The Invisible Web is a third part of World Wide Web. Technically a subset of Web 2.0, the Invisible Web describes those billions of web pages that are purposely hidden from regular search engines. These invisible web pages are private-confidential pages (e.g. personal email, personal banking statements), and web pages generated by specialized databases (e.g. job postings in Cleveland or Seville). Invisible Web pages are either hidden completely from your casual eyes, or require special search engines to locate. Read more about Invisible Web here.
There are some technical terms that beginners should learn. While some Internet technology can be very complex and intimidating, the fundamentals of understanding the Net are quite doable. Some of the basic terms to learn include:
Here are 30 Internet Terms for Beginners...
Your browser is your primary tool for reading web pages and exploring the larger Internet. Internet Explorer (IE), Firefox, Chrome, Safari... these are the big names in browser software, and each of them offers good features. Read more about web browsers here:
Laptops, netbooks, and smartphones are the devices we use to surf the Net as we travel. Riding on the bus, sitting in a coffee shop, at the library, in an airport... mobile Internet is a revolutionary convenience. But becoming mobile Internet-enabled does require some basic knowledge of hardware and networking. Definitely consider the following tutorials to get you started:
Email is a massive subnetwork inside the Internet. We trade written messages, along with file attachments, through email. While it can suck away your time, email does provide the business value of maintaining a paper trail for conversations. If you are new to email, definitely consider some of these tutorials:
Instant messaging, or "IM", is a combination of chat and email. Although often considered a distraction at corporate offices, IM can be a very useful communication tool for both business and social purposes. For those people that use IM, it can be an excellent communication tool.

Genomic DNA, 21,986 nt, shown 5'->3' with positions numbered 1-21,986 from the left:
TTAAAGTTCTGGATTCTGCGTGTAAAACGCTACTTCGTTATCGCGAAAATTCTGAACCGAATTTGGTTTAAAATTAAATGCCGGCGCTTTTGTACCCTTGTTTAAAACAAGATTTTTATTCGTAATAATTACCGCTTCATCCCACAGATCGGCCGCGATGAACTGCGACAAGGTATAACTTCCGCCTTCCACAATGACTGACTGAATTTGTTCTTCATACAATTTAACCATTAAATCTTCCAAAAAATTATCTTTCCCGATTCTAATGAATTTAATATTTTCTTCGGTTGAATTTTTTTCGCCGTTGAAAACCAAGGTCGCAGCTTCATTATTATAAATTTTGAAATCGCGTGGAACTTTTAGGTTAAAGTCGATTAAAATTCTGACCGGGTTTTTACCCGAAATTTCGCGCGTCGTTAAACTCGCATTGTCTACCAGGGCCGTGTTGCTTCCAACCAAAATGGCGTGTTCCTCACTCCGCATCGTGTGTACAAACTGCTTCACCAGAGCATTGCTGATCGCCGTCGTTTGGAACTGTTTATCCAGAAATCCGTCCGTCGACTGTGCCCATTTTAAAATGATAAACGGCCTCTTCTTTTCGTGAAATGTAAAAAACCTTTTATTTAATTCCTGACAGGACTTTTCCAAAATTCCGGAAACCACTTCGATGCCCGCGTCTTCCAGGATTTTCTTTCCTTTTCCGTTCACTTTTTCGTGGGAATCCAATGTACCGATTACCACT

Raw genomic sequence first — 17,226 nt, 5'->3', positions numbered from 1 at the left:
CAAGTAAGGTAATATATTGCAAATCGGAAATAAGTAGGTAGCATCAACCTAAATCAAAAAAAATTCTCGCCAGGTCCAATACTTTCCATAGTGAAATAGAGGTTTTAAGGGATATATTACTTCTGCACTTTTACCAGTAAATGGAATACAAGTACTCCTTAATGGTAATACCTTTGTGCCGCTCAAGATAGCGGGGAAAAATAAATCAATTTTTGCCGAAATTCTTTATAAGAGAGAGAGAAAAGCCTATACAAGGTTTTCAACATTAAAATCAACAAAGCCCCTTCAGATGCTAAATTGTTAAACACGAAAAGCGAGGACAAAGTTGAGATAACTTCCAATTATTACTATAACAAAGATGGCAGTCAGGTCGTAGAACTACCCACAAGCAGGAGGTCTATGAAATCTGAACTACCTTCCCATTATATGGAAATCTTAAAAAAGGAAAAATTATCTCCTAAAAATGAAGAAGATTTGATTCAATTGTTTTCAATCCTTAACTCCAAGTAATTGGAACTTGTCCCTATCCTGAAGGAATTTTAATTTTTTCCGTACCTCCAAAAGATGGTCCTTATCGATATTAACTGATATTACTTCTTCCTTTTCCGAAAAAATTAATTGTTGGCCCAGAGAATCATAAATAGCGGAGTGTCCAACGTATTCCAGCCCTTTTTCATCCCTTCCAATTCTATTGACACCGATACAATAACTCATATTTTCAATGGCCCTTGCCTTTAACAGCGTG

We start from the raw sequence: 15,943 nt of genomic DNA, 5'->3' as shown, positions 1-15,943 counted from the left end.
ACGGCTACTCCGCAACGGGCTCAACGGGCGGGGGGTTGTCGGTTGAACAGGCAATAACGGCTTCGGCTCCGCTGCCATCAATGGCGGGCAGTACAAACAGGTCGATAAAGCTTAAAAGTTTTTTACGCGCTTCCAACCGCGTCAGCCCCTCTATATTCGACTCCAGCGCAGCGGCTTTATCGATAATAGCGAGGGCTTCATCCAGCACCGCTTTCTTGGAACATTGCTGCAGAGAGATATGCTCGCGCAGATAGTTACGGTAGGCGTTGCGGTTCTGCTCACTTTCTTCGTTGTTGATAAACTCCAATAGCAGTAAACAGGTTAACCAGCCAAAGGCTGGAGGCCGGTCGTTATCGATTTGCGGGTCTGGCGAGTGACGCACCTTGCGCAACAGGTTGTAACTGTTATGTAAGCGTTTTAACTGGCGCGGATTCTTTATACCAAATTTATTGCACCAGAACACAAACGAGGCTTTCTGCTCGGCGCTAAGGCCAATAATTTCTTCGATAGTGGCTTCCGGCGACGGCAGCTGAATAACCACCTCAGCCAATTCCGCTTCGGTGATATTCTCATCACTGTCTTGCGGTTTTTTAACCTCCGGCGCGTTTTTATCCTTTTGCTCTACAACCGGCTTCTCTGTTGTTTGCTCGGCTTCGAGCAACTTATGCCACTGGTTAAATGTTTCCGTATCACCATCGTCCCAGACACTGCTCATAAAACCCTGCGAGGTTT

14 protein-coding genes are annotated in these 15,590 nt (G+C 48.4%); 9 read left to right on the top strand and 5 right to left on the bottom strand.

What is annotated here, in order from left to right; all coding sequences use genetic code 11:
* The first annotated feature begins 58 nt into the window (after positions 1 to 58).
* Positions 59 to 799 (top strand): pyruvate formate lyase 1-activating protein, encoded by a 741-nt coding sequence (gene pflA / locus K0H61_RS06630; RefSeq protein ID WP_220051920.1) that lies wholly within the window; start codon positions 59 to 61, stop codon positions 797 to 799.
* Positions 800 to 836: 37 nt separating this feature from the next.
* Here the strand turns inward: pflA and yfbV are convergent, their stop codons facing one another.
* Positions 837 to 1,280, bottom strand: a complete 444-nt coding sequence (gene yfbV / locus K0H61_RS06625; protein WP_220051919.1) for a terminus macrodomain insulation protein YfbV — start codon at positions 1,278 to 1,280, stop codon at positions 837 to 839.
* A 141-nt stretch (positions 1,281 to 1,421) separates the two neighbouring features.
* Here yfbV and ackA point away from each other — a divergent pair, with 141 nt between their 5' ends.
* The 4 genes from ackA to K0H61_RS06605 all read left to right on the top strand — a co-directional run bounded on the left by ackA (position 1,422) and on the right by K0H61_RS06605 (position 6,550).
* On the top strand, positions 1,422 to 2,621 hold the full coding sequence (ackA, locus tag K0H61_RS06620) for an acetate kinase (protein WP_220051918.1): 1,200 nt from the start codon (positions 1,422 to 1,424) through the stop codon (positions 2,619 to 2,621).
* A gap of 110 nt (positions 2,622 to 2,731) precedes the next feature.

"Social Networking" is about starting and maintaining friendship communications through websites. It is the modern digital form of socializing, done through web pages. Users will choose one or more online services that specialize in groupwide-communications, and then gather their friends there to exchange daily greetings and regular messages. Although not the same as face-to-face communications, social networking is immensely popular because it is easy, playful, and quite motivating. Social networking sites can be general, or focused on hobby interests like movies and music.
The world of Internet culture, and Internet messaging, is truly confusing at first. In part influenced by gamers and hobby hackers, conduct expectations do exist on the Net. Also: language and jargon are prevalent. With the help of About.com, perhaps the culture and language of digital life will be less daunting...
With thousands of web pages and files added everyday, the internet and the web are daunting to search. While catalogs like Google and Yahoo! help, what's even more important is the user mindset... how to approach sifting through billions of possible choices to find what you need. About.com has some great suggestions below...